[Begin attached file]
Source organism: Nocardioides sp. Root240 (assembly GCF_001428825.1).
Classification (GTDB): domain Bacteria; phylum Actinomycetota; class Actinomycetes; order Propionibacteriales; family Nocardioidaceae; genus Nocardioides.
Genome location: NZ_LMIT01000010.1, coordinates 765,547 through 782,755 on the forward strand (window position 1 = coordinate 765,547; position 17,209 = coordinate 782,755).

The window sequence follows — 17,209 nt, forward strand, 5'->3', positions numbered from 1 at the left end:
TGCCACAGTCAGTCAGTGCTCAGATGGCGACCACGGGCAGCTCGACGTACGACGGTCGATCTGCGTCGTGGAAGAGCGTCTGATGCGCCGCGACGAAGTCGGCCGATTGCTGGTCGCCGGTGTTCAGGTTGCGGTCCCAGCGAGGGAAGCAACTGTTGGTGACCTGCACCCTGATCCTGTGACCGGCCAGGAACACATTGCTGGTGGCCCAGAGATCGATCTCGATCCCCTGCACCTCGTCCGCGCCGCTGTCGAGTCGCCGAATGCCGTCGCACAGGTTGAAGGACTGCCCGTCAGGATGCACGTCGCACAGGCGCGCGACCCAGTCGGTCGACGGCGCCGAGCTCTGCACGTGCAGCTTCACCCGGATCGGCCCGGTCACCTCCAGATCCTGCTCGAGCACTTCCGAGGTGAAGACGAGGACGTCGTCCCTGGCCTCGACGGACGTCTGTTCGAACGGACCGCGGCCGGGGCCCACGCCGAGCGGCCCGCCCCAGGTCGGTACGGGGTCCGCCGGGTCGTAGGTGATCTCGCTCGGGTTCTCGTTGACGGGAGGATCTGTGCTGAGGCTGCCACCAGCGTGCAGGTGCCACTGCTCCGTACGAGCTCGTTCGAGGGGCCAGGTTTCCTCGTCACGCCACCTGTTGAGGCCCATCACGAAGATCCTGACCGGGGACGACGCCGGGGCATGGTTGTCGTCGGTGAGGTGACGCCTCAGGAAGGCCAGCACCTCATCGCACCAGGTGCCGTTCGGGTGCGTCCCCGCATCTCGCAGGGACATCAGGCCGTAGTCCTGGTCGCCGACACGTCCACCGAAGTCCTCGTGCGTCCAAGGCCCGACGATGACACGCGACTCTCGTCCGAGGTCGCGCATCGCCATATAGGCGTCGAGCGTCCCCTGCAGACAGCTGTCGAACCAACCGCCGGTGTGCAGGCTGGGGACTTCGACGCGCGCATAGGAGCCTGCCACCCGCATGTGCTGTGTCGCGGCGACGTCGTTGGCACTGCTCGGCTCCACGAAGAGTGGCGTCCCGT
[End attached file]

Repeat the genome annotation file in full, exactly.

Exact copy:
Source organism: Nocardioides sp. Root240 (assembly GCF_001428825.1).
Classification (GTDB): domain Bacteria; phylum Actinomycetota; class Actinomycetes; order Propionibacteriales; family Nocardioidaceae; genus Nocardioides.
Genome location: NZ_LMIT01000010.1, coordinates 765,547 through 782,755 on the forward strand (window position 1 = coordinate 765,547; position 17,209 = coordinate 782,755).

The window sequence follows — 17,209 nt, forward strand, 5'->3', positions numbered from 1 at the left end:
TGCCACAGTCAGTCAGTGCTCAGATGGCGACCACGGGCAGCTCGACGTACGACGGTCGATCTGCGTCGTGGAAGAGCGTCTGATGCGCCGCGACGAAGTCGGCCGATTGCTGGTCGCCGGTGTTCAGGTTGCGGTCCCAGCGAGGGAAGCAACTGTTGGTGACCTGCACCCTGATCCTGTGACCGGCCAGGAACACATTGCTGGTGGCCCAGAGATCGATCTCGATCCCCTGCACCTCGTCCGCGCCGCTGTCGAGTCGCCGAATGCCGTCGCACAGGTTGAAGGACTGCCCGTCAGGATGCACGTCGCACAGGCGCGCGACCCAGTCGGTCGACGGCGCCGAGCTCTGCACGTGCAGCTTCACCCGGATCGGCCCGGTCACCTCCAGATCCTGCTCGAGCACTTCCGAGGTGAAGACGAGGACGTCGTCCCTGGCCTCGACGGACGTCTGTTCGAACGGACCGCGGCCGGGGCCCACGCCGAGCGGCCCGCCCCAGGTCGGTACGGGGTCCGCCGGGTCGTAGGTGATCTCGCTCGGGTTCTCGTTGACGGGAGGATCTGTGCTGAGGCTGCCACCAGCGTGCAGGTGCCACTGCTCCGTACGAGCTCGTTCGAGGGGCCAGGTTTCCTCGTCACGCCACCTGTTGAGGCCCATCACGAAGATCCTGACCGGGGACGACGCCGGGGCATGGTTGTCGTCGGTGAGGTGACGCCTCAGGAAGGCCAGCACCTCATCGCACCAGGTGCCGTTCGGGTGCGTCCCCGCATCTCGCAGGGACATCAGGCCGTAGTCCTGGTCGCCGACACGTCCACCGAAGTCCTCGTGCGTCCAAGGCCCGACGATGACACGCGACTCTCGTCCGAGGTCGCGCATCGCCATATAGGCGTCGAGCGTCCCCTGCAGACAGCTGTCGAACCAACCGCCGGTGTGCAGGCTGGGGACTTCGACGCGCGCATAGGAGCCTGCCACCCGCATGTGCTGTGTCGCGGCGACGTCGTTGGCACTGCTCGGCTCCACGAAGAGTGGCGTCCCGT